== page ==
A second factor we examined was the bidding competition in the auction, measured by the number of bids received. We theorized this would serve to validate the site’s history and business model – that sites which could inspire aggressive bidding were more likely to be free of issues. This metric proved to be of marginal value – sites with intense auctions performed similarly to sites with relatively quiet ones.
Finally, we looked at the site’s traffic profile prior to the sale. Rapid growth in traffic immediately prior to the sale is considered a huge red flag, potentially indicating the prior owner has been engaging in aggressive SEO tactics with a high risk of future penalties. What we discovered was this issue had usually already been discounted in the valuation; sites with this profile were priced about 30% below their more stable peers and none of the sites in our sample that fit the profile were able to command over $25,000 at auction. Within the small deal sample, the “rapid growth” actually performed slightly better than the sites with stable history (77% vs 84%), although neither group did particularly well.
In fairness to the “failed” sites, a handful would potentially have salvage value or provide an opportunity to recoup the buyer’s investment. The average valuation of the failed small website was 8 x monthly revenues. While most sites crashed within months, a few held out for a year – providing opportunities to break even. For sites with meaningful PageRank, there is an opportunity to help other sites in the new owner’s portfolio with relevant links.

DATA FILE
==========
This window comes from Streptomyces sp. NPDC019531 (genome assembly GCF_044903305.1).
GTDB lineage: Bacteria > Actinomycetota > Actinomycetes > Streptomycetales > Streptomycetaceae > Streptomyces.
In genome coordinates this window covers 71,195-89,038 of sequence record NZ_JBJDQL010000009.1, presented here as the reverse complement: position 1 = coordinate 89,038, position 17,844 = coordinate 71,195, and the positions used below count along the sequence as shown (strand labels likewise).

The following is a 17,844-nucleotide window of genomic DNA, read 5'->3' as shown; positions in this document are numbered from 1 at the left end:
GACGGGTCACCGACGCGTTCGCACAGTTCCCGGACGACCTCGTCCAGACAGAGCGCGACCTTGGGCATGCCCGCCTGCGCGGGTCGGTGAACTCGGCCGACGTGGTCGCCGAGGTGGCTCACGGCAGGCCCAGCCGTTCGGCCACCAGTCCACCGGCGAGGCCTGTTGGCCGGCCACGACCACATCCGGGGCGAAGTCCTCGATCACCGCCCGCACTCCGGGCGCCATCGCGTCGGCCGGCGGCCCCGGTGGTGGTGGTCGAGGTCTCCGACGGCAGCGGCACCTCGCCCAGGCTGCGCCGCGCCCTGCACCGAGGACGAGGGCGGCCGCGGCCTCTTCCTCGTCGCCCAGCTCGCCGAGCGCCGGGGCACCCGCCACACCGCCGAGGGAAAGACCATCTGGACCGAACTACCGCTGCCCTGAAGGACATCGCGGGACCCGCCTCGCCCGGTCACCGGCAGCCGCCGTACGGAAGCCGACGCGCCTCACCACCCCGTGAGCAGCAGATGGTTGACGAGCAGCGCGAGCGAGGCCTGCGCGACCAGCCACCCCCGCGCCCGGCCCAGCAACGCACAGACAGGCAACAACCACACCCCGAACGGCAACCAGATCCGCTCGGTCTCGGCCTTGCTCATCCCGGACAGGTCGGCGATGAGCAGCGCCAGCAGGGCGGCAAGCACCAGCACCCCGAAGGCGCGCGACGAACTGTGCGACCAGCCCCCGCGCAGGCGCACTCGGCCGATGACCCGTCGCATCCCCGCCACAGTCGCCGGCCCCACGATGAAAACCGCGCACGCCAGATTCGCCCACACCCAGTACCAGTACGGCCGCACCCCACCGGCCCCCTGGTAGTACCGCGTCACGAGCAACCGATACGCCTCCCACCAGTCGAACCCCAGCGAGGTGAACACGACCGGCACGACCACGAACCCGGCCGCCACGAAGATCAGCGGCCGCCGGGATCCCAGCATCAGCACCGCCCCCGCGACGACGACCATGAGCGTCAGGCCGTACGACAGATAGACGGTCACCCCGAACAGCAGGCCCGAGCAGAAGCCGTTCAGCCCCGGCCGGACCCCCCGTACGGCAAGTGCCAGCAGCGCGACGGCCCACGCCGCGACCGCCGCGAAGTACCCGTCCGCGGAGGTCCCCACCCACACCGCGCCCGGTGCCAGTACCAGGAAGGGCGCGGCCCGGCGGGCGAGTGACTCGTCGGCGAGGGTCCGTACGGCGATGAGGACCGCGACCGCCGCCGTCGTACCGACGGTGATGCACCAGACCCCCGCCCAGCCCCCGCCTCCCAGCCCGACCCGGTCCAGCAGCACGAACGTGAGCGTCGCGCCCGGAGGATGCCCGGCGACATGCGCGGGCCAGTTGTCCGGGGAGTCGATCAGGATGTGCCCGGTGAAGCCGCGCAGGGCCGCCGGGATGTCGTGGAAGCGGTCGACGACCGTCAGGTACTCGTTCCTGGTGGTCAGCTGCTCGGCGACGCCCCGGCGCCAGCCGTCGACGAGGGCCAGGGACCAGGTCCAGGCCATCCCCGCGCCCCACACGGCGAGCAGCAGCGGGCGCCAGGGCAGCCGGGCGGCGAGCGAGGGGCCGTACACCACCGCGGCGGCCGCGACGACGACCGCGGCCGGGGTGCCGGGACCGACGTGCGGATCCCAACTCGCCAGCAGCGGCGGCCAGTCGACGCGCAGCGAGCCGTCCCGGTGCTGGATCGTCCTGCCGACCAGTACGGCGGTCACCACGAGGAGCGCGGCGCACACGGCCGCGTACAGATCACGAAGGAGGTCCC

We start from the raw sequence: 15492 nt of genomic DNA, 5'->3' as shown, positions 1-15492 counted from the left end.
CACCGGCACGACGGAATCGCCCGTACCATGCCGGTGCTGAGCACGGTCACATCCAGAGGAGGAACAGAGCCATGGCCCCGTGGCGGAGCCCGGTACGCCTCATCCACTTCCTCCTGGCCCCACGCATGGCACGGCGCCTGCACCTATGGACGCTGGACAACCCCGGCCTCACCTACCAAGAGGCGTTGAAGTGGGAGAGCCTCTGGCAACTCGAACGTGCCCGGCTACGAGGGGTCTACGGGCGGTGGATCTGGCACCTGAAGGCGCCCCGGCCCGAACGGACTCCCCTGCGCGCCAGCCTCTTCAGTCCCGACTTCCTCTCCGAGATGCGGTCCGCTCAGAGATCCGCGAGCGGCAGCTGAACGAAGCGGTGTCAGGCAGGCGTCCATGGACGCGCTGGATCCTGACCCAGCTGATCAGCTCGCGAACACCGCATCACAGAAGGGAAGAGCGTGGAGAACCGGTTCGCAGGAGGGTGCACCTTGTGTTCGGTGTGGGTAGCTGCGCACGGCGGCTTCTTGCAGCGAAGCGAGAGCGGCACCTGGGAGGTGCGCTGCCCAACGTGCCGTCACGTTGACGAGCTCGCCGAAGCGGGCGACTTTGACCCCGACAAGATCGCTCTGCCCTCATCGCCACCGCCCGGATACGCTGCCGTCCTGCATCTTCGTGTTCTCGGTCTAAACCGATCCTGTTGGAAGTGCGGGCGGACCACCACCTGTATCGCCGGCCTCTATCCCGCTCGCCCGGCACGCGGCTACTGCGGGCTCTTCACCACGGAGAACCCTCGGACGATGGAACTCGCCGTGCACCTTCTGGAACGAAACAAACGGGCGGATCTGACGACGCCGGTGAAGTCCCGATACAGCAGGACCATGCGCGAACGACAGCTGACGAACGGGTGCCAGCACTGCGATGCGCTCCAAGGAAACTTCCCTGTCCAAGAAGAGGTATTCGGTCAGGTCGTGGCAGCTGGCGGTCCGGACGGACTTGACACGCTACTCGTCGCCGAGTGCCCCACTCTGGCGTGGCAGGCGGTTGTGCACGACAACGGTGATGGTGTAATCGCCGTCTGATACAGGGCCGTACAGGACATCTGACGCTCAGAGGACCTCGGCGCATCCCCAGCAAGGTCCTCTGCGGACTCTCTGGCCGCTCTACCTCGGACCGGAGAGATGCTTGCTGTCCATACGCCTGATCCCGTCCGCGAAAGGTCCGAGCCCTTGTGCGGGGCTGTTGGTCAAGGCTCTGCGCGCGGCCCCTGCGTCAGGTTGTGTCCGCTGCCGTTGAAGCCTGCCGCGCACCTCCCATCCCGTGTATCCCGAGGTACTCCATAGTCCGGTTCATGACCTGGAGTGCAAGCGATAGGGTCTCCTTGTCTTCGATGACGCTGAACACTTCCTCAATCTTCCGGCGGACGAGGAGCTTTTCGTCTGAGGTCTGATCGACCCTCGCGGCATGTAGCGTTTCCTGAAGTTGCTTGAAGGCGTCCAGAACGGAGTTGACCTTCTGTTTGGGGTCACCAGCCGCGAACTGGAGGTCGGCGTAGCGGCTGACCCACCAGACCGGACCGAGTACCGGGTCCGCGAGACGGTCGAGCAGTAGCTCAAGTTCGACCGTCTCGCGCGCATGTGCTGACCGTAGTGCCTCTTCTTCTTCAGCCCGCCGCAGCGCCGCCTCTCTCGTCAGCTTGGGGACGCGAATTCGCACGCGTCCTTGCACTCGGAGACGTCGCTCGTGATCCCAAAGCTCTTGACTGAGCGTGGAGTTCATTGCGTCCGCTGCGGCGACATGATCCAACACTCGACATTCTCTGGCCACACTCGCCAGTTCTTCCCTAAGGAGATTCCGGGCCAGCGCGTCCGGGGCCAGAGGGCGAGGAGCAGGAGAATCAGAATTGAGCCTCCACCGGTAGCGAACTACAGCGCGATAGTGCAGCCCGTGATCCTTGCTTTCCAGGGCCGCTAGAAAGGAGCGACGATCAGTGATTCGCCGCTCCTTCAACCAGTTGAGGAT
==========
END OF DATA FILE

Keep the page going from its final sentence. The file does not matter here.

We are left with the suspicion that the failure rate on small deals is as much a factor with the buyer as the seller or site; writing a large check generally requires you to know what you are doing and be willing to go the distance to get the money back. These larger deals were more likely to survive because their owners were less willing to let them fail.
Moving to more positive topics, let’s discuss the success profile of the survivors:
Bear in mind that most of the really ugly traffic drops (aka Google slaps) were already removed from this chart. A couple of trends start to become clear:
First, the natural bias of the web is towards decay – only about 15% of the surviving sites experienced significant growth in the years following the sale. There was a near even split between sites holding their position and experiencing a significant decline (50%+ traffic). Granted this is priced into the valuations – the typical site in the sample we took was sold for 10 x monthly earnings, which is far lower than a regular small businesses (1 – 5 years of earnings) or the typical public company (12 – 25 years of earnings). The goal should be to ensure you’re harvesting cash at an appropriate rate and reinvesting it in other projects.
And growth, when it happens, can be spectacular. Several of the sites in that 15% slice had 10 x improvements in traffic as the site gained search rank or build their audience. The gains of these sites would likely have offset most/all of the losses at the other sites; the trick is getting one of them in your portfolio. Thus there’s value in making many good bets if you can successfully identify a way to diversify your risk; going back to the prior section, avoid stuffing the portfolio with cheap deals.